Windows 7: Microsoft waves an early goodbye
Microsoft's Windows 7 operating system is still the world's most widely used OS, but that does not stop Microsoft from waving an early goodbye to the operating system.
The company informed customers on the German Microsoft press site that support for Windows 7 will end on January 14, 2020: about three years from today.
This means, according to Microsoft, that devices won't receive security updates or technical support anymore if they still run Windows 7 by that time.
If you are a regular here on Ghacks, or on other tech sites, you know that support will run out. You know about the Windows lifecycle, and that Windows 7 won't be supported forever by Microsoft.
Microsoft waving goodbye to Windows 7
Microsoft's press release paints a grim picture, highlighting that Windows 7 is the cause for high operating costs, that Windows 7 is susceptible for malware attacks causing a reduction in work time, and the cause for an increase in support requests.
In addition, manufacturers have begun to stop providing drivers for Windows 7 for hardware they release; Windows 7 won't support the newest chips by AMD, Intel or Qualcomm on top of all that.
Microsoft's solution for all of this is the company's newest operating system Windows 10. It states that it was never easier to switch from an older version of Windows to Windows 10. Windows 10 furthermore would offer better and exclusive security features and non-security features such as biometric authentication or the personal assistant Cortana.
Microsoft gets some of the facts right. Windows 7 support will run out in 2020, there is no doubt about that.
It is also okay to inform customers about the end of support for a much used operating system, even three years in advance. Home users may not have any issues changing an operating system from one week to the next, but companies may need months or even years in advanced to prepare for that.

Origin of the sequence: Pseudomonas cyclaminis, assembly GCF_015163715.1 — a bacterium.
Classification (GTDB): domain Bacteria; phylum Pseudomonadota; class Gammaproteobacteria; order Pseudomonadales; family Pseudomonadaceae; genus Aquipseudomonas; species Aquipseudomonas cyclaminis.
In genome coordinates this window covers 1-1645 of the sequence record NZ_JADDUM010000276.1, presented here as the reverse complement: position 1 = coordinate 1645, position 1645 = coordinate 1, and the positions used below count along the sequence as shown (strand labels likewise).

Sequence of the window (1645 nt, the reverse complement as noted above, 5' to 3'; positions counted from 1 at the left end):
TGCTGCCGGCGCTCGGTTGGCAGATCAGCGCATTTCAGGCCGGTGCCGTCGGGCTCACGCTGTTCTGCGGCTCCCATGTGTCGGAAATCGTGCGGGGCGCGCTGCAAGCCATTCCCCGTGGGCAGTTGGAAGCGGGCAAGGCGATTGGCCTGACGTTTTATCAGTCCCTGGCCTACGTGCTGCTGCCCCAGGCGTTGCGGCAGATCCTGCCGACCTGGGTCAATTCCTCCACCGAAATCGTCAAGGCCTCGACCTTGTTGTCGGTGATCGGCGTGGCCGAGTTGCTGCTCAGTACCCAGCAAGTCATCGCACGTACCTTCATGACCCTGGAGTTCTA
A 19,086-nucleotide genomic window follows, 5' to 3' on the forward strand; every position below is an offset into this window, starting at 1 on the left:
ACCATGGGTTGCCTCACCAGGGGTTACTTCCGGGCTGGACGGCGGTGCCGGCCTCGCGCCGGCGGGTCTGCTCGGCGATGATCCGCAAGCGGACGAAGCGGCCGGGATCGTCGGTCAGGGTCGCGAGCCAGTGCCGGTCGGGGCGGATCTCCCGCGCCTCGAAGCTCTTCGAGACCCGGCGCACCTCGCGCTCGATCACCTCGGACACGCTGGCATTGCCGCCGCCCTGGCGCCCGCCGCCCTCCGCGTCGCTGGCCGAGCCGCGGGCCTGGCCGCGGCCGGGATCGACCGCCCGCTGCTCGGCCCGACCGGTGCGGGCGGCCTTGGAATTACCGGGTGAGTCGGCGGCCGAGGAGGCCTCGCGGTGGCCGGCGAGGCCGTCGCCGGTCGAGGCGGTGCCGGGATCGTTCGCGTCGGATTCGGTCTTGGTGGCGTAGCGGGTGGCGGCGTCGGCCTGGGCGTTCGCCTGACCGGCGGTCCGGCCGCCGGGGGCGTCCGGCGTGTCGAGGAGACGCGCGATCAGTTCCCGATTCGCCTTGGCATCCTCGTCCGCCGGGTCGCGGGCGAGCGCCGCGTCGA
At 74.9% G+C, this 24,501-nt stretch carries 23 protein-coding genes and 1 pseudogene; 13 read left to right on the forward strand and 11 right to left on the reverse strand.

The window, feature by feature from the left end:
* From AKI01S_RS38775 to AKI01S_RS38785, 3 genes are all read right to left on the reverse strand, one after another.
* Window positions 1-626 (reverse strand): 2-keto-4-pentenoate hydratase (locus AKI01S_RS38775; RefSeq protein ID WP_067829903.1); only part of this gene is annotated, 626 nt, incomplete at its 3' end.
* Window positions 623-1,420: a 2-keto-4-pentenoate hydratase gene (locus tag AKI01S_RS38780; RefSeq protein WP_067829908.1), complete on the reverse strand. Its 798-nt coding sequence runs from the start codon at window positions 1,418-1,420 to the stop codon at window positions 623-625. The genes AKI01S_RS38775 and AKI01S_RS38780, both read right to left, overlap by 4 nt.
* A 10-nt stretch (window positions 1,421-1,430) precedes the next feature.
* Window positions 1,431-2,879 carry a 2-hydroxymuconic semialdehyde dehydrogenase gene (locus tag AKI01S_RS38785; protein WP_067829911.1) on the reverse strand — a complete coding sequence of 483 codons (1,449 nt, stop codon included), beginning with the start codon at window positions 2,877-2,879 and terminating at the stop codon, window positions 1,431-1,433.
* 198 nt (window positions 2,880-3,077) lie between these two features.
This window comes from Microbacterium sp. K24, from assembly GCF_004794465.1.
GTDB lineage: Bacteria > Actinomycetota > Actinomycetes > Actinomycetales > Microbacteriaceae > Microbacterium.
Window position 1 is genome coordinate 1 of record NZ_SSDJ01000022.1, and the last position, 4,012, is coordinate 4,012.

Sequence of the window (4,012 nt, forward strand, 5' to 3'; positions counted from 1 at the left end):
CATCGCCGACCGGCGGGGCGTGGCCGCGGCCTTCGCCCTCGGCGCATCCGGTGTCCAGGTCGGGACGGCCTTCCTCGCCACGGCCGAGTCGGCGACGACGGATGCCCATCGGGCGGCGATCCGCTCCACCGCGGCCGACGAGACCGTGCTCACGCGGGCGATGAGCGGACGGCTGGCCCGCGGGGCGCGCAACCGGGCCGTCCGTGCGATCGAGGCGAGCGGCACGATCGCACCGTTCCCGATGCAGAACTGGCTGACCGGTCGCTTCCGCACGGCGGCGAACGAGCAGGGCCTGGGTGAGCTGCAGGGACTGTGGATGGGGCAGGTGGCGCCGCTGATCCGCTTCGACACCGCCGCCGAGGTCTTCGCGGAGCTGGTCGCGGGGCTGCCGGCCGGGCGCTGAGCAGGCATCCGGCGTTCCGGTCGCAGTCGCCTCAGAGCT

But the press release is not entirely fair when it comes to Windows 7. I cannot really confirm for instance that companies have stopped distributing drivers for Windows 7 with their hardware components.
While that may be the case for a small selection of components, it seems highly unlikely that companies would stop producing drivers for the most used operating system out there at this point in time.
If there is one company that did that, it is Microsoft itself as company executives made the decision not to long ago to support newer chips by AMD or Intel only on Windows 10 and not on older versions of the Windows operating system. That decision was made deliberately by Microsoft.
Windows 10 offers better out of the box security than Windows 7, but it should be clear that security can always be better, and that third-party software, and making good use of common sense, may improve it significantly.
It is clear that the time that Windows 7 has left is running out. Three years is a long time however, and the prospect of migrating to an operating system that gets new feature upgrades twice a year may not be to the liking of companies who prefer as little change as possible when it comes to operating systems.
Sure, there is the long term servicing branch of the Enterprise edition of Windows 10, but it is reserved to the Enterprise edition. Small businesses, and medium sized businesses who use Pro versions of Windows 10 face the tough challenge of having to upgrade their devices to these new feature upgrade versions of Windows 10 regularly.
There is also the privacy issue. Microsoft promises to improve privacy options with the release of the Creators Update, out April 2017.
The company burned lots of bridges however, not only because of increased telemetry collecting in Windows 10, but also because of the aggressive pushing of the free Windows 10 upgrade to customer systems.
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